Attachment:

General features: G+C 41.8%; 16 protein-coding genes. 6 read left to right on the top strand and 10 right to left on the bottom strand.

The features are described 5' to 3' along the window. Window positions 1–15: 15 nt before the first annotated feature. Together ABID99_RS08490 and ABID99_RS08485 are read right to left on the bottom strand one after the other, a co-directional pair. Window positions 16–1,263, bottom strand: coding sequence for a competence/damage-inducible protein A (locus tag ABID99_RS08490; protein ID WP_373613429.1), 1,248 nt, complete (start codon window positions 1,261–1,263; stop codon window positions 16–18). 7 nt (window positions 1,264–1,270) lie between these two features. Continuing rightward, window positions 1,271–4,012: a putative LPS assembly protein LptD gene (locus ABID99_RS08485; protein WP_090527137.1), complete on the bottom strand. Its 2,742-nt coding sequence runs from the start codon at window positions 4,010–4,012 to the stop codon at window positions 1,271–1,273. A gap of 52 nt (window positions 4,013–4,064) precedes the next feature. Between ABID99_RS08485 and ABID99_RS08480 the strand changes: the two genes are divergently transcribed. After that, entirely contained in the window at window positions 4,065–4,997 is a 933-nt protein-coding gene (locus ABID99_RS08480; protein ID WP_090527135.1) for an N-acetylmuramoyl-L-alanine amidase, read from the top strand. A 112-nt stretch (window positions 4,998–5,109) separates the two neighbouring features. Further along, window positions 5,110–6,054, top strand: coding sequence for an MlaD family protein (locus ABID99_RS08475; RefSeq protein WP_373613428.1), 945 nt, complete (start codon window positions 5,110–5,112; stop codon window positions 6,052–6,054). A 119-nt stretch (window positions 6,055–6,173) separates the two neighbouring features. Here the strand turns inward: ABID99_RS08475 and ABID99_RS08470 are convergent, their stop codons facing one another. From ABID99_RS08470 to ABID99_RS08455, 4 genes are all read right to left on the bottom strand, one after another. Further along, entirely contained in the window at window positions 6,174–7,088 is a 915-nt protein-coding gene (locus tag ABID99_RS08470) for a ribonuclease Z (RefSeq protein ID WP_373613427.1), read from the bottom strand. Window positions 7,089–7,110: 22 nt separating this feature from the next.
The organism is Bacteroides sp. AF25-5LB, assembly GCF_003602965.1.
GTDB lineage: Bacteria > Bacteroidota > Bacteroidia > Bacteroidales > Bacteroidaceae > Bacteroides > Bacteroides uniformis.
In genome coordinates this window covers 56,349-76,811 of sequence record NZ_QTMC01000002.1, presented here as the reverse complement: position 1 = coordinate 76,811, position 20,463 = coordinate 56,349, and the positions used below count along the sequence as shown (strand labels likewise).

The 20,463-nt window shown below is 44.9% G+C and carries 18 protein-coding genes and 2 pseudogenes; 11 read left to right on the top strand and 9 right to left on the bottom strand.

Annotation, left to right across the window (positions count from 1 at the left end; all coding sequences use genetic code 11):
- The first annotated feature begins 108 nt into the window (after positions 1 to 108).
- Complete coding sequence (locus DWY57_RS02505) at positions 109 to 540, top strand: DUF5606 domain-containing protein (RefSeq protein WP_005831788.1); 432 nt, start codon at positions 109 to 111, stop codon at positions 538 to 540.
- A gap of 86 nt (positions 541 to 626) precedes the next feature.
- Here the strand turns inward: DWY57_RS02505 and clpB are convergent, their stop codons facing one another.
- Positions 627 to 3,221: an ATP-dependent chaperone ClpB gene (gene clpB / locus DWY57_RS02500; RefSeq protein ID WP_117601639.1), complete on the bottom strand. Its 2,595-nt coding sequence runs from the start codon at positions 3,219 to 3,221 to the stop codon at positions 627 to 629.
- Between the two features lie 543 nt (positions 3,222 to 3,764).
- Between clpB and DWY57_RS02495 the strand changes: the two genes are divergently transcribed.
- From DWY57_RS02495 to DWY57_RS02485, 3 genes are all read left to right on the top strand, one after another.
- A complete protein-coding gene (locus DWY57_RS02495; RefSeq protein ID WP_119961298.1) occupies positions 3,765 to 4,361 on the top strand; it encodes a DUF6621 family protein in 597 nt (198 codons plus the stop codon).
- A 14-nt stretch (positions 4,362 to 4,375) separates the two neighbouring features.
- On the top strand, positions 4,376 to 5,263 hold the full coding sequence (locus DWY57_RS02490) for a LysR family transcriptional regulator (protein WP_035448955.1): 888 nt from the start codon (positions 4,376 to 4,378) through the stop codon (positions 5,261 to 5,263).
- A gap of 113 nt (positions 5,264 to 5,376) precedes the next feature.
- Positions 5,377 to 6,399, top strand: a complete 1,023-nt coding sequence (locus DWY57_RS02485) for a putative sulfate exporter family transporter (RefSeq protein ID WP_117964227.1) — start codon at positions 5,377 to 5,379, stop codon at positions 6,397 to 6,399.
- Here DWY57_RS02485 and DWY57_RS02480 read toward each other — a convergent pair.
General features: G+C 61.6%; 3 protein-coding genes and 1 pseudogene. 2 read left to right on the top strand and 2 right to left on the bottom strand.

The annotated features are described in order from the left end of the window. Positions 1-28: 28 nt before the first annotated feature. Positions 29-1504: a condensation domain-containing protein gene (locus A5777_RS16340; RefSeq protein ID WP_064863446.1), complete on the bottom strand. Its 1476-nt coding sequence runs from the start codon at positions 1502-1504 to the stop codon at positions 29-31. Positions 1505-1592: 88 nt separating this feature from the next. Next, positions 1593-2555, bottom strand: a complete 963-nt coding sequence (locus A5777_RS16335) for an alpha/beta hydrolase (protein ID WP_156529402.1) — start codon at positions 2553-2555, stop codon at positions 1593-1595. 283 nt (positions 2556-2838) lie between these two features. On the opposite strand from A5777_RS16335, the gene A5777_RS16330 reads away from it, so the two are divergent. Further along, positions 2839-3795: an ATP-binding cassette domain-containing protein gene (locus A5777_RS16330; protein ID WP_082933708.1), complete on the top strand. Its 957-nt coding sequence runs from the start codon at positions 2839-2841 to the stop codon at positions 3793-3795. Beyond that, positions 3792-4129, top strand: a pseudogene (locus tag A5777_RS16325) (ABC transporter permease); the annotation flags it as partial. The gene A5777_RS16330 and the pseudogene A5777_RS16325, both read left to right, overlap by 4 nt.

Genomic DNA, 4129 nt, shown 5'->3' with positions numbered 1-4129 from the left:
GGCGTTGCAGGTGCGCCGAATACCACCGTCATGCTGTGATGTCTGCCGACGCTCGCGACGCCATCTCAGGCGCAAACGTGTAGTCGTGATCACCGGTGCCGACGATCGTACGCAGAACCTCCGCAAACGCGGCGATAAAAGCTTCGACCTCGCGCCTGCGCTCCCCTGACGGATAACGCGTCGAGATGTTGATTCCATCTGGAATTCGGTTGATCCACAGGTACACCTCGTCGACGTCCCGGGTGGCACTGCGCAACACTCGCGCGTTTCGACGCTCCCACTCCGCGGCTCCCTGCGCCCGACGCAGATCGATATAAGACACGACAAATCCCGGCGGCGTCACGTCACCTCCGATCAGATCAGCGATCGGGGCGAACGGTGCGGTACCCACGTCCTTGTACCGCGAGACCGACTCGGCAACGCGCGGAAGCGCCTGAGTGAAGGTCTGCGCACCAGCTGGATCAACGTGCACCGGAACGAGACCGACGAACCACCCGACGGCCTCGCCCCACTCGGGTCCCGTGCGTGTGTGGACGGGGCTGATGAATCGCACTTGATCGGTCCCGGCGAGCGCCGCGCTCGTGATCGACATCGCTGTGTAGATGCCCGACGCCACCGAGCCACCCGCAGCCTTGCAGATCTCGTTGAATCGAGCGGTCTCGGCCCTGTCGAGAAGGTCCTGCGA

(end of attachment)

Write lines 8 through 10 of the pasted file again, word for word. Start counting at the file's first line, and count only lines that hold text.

- The first annotated feature begins 108 nt into the window (after positions 1 to 108).
- Complete coding sequence (locus DWY57_RS02505) at positions 109 to 540, top strand: DUF5606 domain-containing protein (RefSeq protein WP_005831788.1); 432 nt, start codon at positions 109 to 111, stop codon at positions 538 to 540.
- A gap of 86 nt (positions 541 to 626) precedes the next feature.